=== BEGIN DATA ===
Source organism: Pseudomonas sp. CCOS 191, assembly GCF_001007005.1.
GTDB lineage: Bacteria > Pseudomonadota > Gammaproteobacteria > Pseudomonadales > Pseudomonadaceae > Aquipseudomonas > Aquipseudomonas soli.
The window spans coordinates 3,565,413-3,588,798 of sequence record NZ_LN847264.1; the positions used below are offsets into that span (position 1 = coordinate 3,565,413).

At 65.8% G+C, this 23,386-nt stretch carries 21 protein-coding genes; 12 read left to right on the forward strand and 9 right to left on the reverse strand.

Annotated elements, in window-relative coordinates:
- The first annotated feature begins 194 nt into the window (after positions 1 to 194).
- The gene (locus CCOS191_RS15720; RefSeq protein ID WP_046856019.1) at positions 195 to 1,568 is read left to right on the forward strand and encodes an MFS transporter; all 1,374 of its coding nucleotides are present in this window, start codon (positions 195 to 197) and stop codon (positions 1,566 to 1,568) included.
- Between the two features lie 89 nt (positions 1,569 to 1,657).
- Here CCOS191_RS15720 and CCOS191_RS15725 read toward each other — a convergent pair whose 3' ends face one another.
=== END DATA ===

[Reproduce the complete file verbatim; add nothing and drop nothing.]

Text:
Source organism: Pseudomonas sp. CCOS 191, assembly GCF_001007005.1.
GTDB lineage: Bacteria > Pseudomonadota > Gammaproteobacteria > Pseudomonadales > Pseudomonadaceae > Aquipseudomonas > Aquipseudomonas soli.
The window spans coordinates 3,565,413-3,588,798 of sequence record NZ_LN847264.1; the positions used below are offsets into that span (position 1 = coordinate 3,565,413).

At 65.8% G+C, this 23,386-nt stretch carries 21 protein-coding genes; 12 read left to right on the forward strand and 9 right to left on the reverse strand.

Annotated elements, in window-relative coordinates:
- The first annotated feature begins 194 nt into the window (after positions 1 to 194).
- The gene (locus CCOS191_RS15720; RefSeq protein ID WP_046856019.1) at positions 195 to 1,568 is read left to right on the forward strand and encodes an MFS transporter; all 1,374 of its coding nucleotides are present in this window, start codon (positions 195 to 197) and stop codon (positions 1,566 to 1,568) included.
- Between the two features lie 89 nt (positions 1,569 to 1,657).
- Here CCOS191_RS15720 and CCOS191_RS15725 read toward each other — a convergent pair whose 3' ends face one another.